Photography ©
Voscar, The Maine Photographer.
Used By Permission

Home Page  
 maine lodging  Real Estate  
 maine lodging  Businesses  
 maine lodging  What's New  
 maine lodging  E-Commerce  
 maine lodging  Local Events  
 maine lodging  Maine Crafts  
 maine lodging  Maine Lodging  
 maine lodging  Chamber Links  
 maine lodging  The Outdoors  
 maine lodging  Regional Links  
 maine lodging  The Weather  
 maine lodging  Around Maine  
 maine lodging  Contact Us  
 maine lodging  Our Rates  
 maine lodging 

The Communities Of Washington County

First Settlement | Addison | Alexander and Baring | Baileyville | Calais | Cherryfield
Columbia and Columbia Falls | Cutler | Deblois | Dennysville | East Machias
Eastport | Grand Lake Stream | Harrington | Jonesboro | Jonesport-Beals | Lubec
Machias | Machiasport | Milbridge | Princeton | Robbinston | Roque Bluffs
Steuben | Whitneyville

First Settlement

St. Croix Island, set about midway between the United States and Canada in the beautiful St. Croix River, was the scene of the first white settlement in the New World north of St. Augustine, Fla.

It was here, in 1604, that Samuel Champlain and his fellow French explorer, Sieur de Monts, led a band of about 100 soldiers and traders and spent the winter. It was from this island that Champlain explored the coast of New England as far south as Cape Cod.

After 35 of the settlers died during the winter, the group moved in 1605 to Nova Scotia. The island has been made a national monument.

Return To Listing

Addison

Some lover of the elegant English writer, Joseph Addison, famed for the harmony of his sentences and the easy flow of his polished language, must have named this town after him. The town was first settled in 1779 and now has a population of 1,135. The town itself is quaint but quaint you ain't seen until you take the road to South Addison (locals pronounce it "Edson") and unwind at Eastern Harbor. At the end of the dock there you can buy fresh lobster right off the boat and look at one of the prettiest little bays you ever saw.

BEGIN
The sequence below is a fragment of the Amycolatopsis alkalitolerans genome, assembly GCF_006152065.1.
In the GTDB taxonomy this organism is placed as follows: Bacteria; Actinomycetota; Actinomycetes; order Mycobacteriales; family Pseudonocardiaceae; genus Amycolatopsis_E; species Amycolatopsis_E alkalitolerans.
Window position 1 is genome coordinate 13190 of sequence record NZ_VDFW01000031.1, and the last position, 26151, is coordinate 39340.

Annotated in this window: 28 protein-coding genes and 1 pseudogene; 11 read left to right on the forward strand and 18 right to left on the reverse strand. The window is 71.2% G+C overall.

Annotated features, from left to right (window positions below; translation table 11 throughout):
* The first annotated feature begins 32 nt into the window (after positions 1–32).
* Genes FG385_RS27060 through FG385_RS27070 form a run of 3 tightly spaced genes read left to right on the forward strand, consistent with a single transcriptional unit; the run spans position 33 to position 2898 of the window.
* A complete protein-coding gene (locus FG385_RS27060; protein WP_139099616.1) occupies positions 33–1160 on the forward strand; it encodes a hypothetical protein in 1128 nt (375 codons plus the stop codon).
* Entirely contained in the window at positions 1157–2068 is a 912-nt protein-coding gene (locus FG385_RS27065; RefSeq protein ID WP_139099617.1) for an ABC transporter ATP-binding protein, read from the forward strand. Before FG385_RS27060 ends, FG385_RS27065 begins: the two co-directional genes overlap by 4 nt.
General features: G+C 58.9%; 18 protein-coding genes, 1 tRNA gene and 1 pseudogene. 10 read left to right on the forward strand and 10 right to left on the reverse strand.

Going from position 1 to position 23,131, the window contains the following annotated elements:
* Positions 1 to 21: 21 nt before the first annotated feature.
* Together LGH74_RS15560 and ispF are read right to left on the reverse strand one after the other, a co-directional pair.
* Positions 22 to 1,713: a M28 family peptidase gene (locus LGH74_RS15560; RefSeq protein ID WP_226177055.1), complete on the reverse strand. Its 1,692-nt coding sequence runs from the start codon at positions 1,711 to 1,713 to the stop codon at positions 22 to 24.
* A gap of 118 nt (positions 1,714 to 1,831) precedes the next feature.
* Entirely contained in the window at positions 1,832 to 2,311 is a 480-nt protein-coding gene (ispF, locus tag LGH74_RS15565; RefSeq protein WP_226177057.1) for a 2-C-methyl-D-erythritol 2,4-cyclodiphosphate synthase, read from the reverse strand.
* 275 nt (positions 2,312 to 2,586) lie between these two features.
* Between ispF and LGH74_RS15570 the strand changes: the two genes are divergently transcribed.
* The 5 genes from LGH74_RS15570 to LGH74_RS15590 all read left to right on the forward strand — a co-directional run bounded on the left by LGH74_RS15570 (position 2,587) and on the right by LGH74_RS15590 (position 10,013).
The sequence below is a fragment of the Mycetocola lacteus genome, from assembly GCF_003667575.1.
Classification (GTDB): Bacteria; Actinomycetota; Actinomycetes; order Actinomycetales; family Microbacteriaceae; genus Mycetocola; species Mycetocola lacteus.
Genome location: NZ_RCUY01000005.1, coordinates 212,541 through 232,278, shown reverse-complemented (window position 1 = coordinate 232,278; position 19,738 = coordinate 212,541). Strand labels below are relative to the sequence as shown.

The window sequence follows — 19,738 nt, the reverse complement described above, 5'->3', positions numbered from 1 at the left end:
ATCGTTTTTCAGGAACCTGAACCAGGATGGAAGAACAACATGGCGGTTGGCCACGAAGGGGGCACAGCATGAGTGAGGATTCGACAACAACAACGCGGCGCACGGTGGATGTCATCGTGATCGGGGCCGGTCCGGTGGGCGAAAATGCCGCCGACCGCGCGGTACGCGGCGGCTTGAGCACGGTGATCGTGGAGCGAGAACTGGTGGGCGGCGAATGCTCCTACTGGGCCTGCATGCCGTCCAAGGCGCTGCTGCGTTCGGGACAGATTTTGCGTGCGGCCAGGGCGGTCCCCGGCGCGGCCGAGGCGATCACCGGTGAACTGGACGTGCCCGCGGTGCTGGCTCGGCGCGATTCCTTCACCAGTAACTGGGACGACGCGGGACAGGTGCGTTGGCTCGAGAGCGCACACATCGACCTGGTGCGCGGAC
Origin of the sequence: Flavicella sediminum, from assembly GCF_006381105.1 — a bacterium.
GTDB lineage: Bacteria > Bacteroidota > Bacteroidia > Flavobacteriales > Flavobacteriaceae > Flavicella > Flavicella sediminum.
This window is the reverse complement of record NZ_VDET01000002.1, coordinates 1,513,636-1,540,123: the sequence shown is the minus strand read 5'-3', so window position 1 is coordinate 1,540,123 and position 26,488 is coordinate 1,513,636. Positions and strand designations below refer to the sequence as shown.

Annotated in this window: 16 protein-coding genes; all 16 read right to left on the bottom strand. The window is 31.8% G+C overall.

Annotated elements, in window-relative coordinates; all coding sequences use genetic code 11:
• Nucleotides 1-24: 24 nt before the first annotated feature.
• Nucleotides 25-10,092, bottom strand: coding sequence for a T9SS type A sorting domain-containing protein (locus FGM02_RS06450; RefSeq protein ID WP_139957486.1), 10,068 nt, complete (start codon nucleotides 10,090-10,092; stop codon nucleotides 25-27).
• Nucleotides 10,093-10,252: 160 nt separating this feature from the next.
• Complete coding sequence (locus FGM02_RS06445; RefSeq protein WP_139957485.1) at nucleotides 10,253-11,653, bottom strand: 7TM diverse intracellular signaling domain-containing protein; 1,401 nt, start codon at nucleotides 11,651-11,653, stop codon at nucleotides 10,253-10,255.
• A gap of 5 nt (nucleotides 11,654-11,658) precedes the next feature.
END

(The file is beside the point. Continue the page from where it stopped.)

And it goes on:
Return To Listing

Alexander and Baring

The names of these two towns, one just north of Calais and the other seven miles out on Route 9, honor an Englishman, Alexander Baring, later known as Lord Ashburton. He was the son-in-law of William Gingham of Philadelphia, a landowner who had a million acres in Maine. As British ambassador to the United States, Ashburton, together with Daniel Webster who was American Secretary of State, settled the question of the northeastern boundary of Maine in 1842. Near Baring there are motels and restaurants at the end of the Airline. In Alexander there is a public boat landing on Pocomoonshine Lake and an excellent sporting camp.

Return To Listing

Baileyville (also Woodland)

Once known as Sprague Falls, this town of nearly 2,000 people is located ten miles north of Calais. Incorporated in 1828, the community grew almost overnight from a population of 215 when St. Croix Paper Company began construction of its paper mill in 1905. Now owned by Georgia-Pacific Corporation, the mill employs thousands of people from both sides of the international border. The town has a shopping center, some motels and cottages and restaurants. Just a few miles north of the town on the banks of the St. Croix River are a couple of boat launching sites. One is on the CC road three miles upriver and the other is at the Squirrel Point boat landing at the Lamb Farm about nine miles north.

According to local Maine guides, the best small mouth bass fishing in the world is found on the St. Croix River and in the flowed area north of the Grand Falls dam. The hardcore, dedicated fisherman can fill his limit easily with bass that come in around two to three pounds, and five-pounders are not unusual. White perch, the occasional landlocked salmon and Atlantic salmon and sunfish (brim) are to be found here also. During the month of June, when the alewives are making their spawning runs upriver, as many as 35 eagles have been seen at one time, swooping down to catch fish.